World Anti Doping Agency removes CBD from Prohibited Substance list

  • Cannabidiol (CBD) has officially been removed from the World Anti-Doping prohibited list
  • New regulations will go into effect just before the 2018 Winter Games in South Korea
  • Athletes are still banned from using THC during events

The World Anti-Doping Agency (WADA) has officially removed Cannabidiol (CBD) from its list of prohibited substances.

CBD has become increasingly popular among athletes due to its anti-inflammatory and muscle relaxing properties.

Cannabis user Phelps and his Olympic medals
Michael Phelps, the world’s most decorated Olympian, and regular cannabis user

Athletes, such as Michael Phelps and Nate Diaz, who infamously brought CBD vaping into popular culture when he vaped during a post-fight interview, can now use the medicinal cannabinoid without fear of being banned. The removal of CBD from the banned list represents a progressive step forward for The WADA. The organisation made the decision to remove CBD from the banned substance list “based on current scientific and medical knowledge.”

The move to loosen regulations on cannabis began in 2013, when WADA raised the acceptable THC/blood level from 1.50ng/ml to 150ng/ml, allowing athletes to consume cannabis before and after, but not during, Olympic events.

Cannabis was placed on the Prohibited List by the WADA when they created it in 2004.

Cannabinoids were places under all three parameters including performance-enhancement, actual or potential health risk and violation of the spirit of sport.

The WADA views cannabis as a “performance enhancer” due to, ironically, its medicinal properties (which the US and UK Government vehemently deny).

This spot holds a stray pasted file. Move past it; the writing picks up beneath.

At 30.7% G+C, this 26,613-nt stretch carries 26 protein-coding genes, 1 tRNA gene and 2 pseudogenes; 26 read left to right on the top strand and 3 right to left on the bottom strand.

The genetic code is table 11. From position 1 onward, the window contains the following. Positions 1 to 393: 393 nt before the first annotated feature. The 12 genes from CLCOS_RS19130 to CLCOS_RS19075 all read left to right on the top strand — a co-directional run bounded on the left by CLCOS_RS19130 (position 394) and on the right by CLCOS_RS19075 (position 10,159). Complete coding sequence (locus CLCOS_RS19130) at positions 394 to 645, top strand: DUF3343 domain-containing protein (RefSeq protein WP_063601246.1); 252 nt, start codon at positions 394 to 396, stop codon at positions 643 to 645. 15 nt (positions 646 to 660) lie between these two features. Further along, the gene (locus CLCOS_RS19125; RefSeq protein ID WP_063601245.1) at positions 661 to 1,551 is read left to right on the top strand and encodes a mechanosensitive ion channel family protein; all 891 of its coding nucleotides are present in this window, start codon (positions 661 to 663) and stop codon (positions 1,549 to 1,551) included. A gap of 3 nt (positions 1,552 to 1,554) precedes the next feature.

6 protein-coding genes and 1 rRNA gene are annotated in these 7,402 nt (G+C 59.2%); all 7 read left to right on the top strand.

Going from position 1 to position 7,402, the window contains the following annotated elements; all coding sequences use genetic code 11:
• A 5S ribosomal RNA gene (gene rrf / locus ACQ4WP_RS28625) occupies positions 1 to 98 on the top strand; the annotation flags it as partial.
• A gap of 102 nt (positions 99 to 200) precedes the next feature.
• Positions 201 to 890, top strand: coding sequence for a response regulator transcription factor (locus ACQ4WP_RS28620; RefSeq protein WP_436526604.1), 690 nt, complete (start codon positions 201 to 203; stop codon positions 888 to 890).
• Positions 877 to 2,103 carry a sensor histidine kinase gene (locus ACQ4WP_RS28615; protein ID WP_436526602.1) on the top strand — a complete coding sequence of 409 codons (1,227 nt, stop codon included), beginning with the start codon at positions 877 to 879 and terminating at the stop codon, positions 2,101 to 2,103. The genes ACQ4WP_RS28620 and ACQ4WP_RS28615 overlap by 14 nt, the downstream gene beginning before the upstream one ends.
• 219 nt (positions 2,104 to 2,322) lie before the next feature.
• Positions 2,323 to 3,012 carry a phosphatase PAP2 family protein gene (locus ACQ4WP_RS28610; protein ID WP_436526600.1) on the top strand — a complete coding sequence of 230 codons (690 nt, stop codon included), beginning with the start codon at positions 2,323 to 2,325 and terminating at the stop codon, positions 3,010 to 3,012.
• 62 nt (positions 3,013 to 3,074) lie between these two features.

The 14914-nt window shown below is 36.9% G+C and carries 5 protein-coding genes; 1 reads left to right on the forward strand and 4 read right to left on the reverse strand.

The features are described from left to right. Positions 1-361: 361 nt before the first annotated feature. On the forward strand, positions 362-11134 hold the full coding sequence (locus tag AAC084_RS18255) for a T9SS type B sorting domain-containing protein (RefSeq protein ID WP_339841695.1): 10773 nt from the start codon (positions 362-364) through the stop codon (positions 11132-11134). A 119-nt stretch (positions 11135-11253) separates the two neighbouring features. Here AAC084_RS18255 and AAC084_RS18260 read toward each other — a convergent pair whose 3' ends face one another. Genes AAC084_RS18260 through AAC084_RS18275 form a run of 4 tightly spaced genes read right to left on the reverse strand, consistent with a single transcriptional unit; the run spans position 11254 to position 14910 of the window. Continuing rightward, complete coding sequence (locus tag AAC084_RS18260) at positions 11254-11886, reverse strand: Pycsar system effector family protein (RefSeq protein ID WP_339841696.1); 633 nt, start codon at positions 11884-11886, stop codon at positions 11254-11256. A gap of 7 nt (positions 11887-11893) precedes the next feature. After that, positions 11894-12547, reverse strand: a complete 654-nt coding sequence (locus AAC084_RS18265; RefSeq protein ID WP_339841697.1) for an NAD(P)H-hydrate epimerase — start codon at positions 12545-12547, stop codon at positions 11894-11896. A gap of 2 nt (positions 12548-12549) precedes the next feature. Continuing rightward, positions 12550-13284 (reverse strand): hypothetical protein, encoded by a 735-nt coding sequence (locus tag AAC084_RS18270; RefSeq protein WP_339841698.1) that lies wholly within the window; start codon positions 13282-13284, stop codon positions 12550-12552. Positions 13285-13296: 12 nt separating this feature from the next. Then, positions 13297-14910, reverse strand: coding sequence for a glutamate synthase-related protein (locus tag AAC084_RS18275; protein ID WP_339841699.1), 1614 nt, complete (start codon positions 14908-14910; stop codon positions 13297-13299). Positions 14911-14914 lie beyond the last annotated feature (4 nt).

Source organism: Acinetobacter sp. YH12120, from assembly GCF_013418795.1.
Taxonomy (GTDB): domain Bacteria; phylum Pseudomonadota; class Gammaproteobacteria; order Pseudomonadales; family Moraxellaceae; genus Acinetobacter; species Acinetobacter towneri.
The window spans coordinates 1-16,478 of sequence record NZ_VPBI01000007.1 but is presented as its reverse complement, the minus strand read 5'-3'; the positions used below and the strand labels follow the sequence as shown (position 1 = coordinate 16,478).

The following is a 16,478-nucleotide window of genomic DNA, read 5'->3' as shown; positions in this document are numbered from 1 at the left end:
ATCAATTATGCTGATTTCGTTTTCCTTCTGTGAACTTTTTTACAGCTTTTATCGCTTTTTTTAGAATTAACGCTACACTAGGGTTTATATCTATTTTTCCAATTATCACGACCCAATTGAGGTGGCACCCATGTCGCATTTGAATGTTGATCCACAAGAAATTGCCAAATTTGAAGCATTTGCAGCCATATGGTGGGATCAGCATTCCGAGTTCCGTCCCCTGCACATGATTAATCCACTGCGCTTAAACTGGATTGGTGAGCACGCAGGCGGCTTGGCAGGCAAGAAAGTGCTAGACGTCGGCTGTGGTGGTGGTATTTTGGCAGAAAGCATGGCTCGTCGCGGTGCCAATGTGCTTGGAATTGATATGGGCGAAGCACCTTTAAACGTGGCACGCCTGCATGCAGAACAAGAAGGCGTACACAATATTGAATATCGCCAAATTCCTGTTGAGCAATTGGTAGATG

The agency simultaneously claims that while it is a “performance enhancer,” cannabis also impair physical activity.

It helps with the healing process and inflammation…  you want to get these for before and after the fights, training. It’ll make your life a better place.”
Nate Diaz, UFC Fighter

Due to cannabis’ medical properties, such as its ability to relieve muscle pain post-workout and reduce anxiety, the herb was banned.

Now, however, athletes can enjoy the soothing medical effects of CBD without fear they are unfairly gaining an advantage, because every athlete now can (and should) use CBD.

The WADA also claims that cannabis carries a potential health risk, based on studies which examined its effects on the heart and mind.

These studies, however, were produced by the American National Institute on Drug Abuse, an infamously anti-drug and anti-science organization.

According to The WADA, cannabis’ potential to raise heart rates can increase the risk of athletes suffering heart attack, while the infamous “paranoia” could negatively affect an athlete’s performance.

The WADA also claim that the use of cannabis violates the spirit of sport, due to the fact that the substance is illegal in most competing countries, therefore violating the “moral values” that ought to be upheld up by sports organizations.

Now the same organisation has removed the non-psychoactive cannabinoid, paving the way for athletes to compete at an even higher level than previously thought.

The first official event these regulations will affect will be the 2018 Winter Games in South Korea.

Are you as excited as we are to watch more athletes like Nate enjoy their CBD in press conferences?

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